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Musqueam matriarch Rhiannon Bennett reflects on personal journey of truth-telling in Delta

The truth can be painful to face, but it’s the first step toward Decolonization, she says
Rhiannon Bennett
Musqueam matriarch, activist and Decolonization educator Rhiannon Bennett, pictured with her daughter, shares her journey of truth-telling in Delta.

At her very core, Rhiannon Bennett is a truth teller – even when that truth is hard to hear.

As a Musqueam matriarch, activist, Decolonization educator and community figure, most of us in Delta know Bennett for her work around equity, justice and accountability.

We perhaps recognize her from hosting Decolonization workshops with Andrea Hilder as part of their consulting firm Hummingbirds Rising, from speaking at community events or perhaps from her time as a Delta School Board trustee.

But Bennett hasn’t always been this visible in Delta.

“Honestly, for a long time, I didn’t see myself in the community. I felt very invisible, parts of me were invisible. It’s messed with my identity, growing up in Ladner ... For most of my life, it’s like there are parts of me that are welcome and are seen, but then there’s other parts that have to be not talked about,” says Bennett.

This feeling of conditional acceptance from the community is one that still lingers with her to this day. And because of this, she’s still deeply invested in making Delta a safer, more inclusive space for everyone to live, work and play in.

“I often wonder what other people think that my intentions and my goals are ... because all I’m trying to do is to be able to stand in the wholeness of my identity. My family has been here since this land has existed and we are worthy of being able to be ourselves and to be recognized,” says Bennett. “I just genuinely just want the world to be a better place.”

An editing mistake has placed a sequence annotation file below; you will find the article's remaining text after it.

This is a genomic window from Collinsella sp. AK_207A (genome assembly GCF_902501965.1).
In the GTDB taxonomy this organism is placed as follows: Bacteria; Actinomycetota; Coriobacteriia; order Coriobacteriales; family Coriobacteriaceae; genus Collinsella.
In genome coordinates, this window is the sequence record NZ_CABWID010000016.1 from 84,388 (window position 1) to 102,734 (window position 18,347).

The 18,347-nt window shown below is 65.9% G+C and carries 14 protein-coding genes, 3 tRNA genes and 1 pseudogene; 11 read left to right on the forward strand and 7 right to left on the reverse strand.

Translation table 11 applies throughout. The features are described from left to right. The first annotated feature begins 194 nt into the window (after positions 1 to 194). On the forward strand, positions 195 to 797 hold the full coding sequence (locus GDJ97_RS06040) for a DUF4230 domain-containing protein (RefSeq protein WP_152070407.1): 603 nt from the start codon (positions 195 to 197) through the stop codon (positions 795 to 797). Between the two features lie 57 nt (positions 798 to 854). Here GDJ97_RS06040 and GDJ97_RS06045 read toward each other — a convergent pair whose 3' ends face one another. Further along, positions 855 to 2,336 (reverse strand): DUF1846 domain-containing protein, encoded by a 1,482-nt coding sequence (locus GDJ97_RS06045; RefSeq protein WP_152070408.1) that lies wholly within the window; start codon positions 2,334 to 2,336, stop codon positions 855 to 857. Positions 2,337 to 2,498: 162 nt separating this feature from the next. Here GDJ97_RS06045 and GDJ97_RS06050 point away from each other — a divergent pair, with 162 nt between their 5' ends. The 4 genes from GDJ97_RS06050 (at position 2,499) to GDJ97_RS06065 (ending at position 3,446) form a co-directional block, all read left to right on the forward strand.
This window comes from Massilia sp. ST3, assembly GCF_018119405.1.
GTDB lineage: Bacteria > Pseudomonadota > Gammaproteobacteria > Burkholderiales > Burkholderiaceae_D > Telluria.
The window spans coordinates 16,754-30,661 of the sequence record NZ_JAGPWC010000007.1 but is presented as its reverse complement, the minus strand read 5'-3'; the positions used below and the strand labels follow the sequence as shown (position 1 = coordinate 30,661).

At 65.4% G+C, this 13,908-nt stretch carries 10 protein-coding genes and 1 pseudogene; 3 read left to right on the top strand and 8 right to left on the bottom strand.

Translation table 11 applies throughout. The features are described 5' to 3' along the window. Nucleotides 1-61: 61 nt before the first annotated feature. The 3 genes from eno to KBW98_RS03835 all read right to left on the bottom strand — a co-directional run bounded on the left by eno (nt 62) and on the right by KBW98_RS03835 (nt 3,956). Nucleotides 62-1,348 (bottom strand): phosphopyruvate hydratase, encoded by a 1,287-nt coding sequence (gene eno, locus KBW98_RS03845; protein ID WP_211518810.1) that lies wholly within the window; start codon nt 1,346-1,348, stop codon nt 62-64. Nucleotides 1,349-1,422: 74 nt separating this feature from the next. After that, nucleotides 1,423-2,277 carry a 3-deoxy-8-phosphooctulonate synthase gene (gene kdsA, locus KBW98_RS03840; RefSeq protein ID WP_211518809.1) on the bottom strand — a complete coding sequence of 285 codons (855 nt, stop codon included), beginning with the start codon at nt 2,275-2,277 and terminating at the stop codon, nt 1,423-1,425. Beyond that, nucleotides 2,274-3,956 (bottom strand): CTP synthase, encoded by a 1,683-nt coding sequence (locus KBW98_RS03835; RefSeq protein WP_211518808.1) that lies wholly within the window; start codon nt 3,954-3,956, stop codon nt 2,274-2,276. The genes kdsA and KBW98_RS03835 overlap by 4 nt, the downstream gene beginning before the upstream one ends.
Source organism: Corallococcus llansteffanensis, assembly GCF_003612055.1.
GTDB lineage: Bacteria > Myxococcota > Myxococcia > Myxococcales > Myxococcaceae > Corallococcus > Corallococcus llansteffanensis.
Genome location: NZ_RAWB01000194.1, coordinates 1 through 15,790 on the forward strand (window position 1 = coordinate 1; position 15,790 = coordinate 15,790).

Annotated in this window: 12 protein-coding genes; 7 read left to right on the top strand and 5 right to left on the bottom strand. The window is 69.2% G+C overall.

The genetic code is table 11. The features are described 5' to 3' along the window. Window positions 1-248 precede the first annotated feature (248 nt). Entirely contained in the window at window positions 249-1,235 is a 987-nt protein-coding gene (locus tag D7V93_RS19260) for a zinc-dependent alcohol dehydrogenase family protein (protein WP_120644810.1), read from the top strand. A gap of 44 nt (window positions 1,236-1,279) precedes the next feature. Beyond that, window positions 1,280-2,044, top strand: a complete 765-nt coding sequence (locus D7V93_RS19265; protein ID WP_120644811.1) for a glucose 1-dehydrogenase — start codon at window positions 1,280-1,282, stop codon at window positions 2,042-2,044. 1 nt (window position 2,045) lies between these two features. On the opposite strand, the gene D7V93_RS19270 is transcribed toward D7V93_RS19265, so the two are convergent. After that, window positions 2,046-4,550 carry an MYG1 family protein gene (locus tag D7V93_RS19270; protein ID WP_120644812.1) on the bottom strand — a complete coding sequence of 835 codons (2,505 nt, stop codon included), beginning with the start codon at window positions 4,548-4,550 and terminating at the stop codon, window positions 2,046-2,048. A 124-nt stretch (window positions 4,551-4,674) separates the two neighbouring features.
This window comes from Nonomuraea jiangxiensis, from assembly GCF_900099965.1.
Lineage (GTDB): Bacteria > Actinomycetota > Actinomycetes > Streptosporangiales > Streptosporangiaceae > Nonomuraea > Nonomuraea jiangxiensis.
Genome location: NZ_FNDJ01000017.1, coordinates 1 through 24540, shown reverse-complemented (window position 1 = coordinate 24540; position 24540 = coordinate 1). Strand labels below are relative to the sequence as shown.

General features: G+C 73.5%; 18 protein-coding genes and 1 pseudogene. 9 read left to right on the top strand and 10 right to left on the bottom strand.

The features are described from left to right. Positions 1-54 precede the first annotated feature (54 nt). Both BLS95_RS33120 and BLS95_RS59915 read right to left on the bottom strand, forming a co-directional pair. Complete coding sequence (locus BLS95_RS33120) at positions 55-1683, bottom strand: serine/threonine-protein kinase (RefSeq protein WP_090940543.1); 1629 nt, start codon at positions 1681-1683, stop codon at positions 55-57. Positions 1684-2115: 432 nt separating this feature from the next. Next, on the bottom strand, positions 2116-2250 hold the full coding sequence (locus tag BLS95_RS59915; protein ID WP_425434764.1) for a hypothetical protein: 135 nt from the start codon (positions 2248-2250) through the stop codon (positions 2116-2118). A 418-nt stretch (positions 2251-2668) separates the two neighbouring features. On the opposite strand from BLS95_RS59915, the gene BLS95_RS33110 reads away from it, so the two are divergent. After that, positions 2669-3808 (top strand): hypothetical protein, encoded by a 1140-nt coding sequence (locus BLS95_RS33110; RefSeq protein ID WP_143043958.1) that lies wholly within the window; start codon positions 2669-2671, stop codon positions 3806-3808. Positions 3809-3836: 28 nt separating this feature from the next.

Through her years of Decolonization work and relationship building in our community, Bennett has observed the Delta community brushing over conflict with the Musqueam Indian Band and Tsawwassen First Nation.

“It feels like there are secrets in town that people don’t want to talk about, and people still go to great lengths to detach themselves from it,” she says.

She highlights how Delta has been ground zero for Musqueam and Tsawwassen victories, but that these victories, like the Sparrow Decision and the Tsawwassen Treaty, happened in spite of the community’s opposition.

For reference, the historically significant “Sparrow Case” was based on Musqueam member Ronald (Bud) Sparrow being arrested in 1984 for fishing with a net that was longer than his government-imposed fishing license permitted.

Six years after Sparrow’s arrest – after the Musqueam community argued and repeatedly appealed his conviction in defense of their own and all Indigenous peoples’ rights – the Supreme Court of Canada ruled that the Musqueam’s right to fish was still intact before the 1982 Constitution and therefore still existed at the time of his arrest.

It was a defining moment for recognizing and affirming Indigenous rights in Canada, reads UBC’s Indigenous Foundations information resource website.

But in this age of Reconciliation, it has become increasingly clear to Bennett how some folks want to skip straight to a happy ending without acknowledging the history and their own complicity in systems that continue to harm Indigenous communities.

“Now, everybody’s celebrating Indigenous peoples, but people in this town fought us ... Actions need to back up the words. So, what are you doing? How are those relationships being repaired?” she says.

Despite the pushback and the exclusion she’s faced, Bennett remains committed and passionate about her work because it truly is an extension of who she is and what she’s about.

“I see flashes of change, and I see flashes of opportunity and I see the desire that all those little ripples will turn into bigger waves and the waves will keep getting bigger and bigger ... When I think about the connections and the relationships I’ve made through this work, it’s been so incredible,” she says.

If you’re interested in the work Bennett is doing within Delta or are interested in Hummingbirds Rising Consulting’s services, visit: